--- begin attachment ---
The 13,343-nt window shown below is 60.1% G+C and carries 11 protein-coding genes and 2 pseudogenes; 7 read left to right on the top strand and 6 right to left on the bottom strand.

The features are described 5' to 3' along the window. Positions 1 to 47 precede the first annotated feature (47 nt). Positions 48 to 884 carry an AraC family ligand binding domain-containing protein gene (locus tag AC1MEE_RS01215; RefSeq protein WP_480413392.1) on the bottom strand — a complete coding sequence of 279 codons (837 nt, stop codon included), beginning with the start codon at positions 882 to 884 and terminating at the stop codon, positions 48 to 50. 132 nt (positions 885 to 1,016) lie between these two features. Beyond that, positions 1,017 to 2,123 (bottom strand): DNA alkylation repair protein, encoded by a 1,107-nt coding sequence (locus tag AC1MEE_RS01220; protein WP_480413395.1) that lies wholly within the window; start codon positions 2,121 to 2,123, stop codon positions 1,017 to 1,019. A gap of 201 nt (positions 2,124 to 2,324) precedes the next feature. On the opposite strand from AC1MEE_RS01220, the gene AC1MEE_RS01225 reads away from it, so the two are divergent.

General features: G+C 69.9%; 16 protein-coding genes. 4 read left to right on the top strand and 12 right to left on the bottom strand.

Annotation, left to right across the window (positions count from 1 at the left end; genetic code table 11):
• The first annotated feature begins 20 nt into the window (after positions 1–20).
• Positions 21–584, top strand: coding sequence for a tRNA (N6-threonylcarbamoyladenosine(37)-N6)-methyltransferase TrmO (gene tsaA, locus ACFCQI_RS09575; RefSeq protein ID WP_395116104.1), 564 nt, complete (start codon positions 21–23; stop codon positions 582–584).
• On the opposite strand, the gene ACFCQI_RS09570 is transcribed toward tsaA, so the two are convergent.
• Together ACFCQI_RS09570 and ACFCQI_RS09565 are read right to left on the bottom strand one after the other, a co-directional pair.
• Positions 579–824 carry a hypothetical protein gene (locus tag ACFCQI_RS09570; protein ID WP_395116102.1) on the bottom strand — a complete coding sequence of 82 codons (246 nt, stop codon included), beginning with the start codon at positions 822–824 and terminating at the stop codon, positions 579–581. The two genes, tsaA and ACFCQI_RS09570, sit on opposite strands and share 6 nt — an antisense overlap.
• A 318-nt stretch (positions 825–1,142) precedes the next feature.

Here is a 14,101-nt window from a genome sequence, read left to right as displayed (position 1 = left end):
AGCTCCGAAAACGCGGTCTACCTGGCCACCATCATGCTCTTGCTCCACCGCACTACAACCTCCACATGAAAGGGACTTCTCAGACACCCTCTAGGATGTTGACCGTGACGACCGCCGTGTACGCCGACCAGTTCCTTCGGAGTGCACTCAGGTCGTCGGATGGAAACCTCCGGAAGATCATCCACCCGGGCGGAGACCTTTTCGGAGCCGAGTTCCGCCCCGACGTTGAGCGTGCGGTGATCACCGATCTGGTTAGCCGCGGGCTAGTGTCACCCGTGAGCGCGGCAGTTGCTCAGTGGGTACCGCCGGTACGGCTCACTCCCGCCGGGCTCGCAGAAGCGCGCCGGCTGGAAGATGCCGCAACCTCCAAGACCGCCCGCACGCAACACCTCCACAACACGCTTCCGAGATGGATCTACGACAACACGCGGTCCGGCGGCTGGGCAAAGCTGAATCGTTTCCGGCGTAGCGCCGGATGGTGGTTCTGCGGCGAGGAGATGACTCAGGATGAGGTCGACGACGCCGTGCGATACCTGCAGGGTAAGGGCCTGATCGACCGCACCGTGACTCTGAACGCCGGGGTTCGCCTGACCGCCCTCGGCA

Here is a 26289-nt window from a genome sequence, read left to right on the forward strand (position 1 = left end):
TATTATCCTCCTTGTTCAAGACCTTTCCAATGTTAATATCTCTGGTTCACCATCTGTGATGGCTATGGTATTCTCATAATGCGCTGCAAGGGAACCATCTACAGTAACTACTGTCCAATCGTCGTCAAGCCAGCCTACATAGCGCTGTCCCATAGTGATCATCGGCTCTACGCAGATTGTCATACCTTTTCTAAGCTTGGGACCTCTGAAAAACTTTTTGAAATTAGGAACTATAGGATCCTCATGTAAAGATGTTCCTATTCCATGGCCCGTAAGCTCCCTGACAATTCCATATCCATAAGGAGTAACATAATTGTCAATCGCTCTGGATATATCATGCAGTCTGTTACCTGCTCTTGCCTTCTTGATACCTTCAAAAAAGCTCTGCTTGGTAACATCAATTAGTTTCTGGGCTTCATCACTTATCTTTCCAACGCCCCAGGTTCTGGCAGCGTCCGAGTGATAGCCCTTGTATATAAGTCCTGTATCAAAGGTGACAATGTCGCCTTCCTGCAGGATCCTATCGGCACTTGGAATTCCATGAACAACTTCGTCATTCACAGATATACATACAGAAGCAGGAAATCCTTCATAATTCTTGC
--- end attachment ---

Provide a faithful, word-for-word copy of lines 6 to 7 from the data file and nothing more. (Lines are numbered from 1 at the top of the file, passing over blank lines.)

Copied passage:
• Positions 21–584, top strand: coding sequence for a tRNA (N6-threonylcarbamoyladenosine(37)-N6)-methyltransferase TrmO (gene tsaA, locus ACFCQI_RS09575; RefSeq protein ID WP_395116104.1), 564 nt, complete (start codon positions 21–23; stop codon positions 582–584).
• On the opposite strand, the gene ACFCQI_RS09570 is transcribed toward tsaA, so the two are convergent.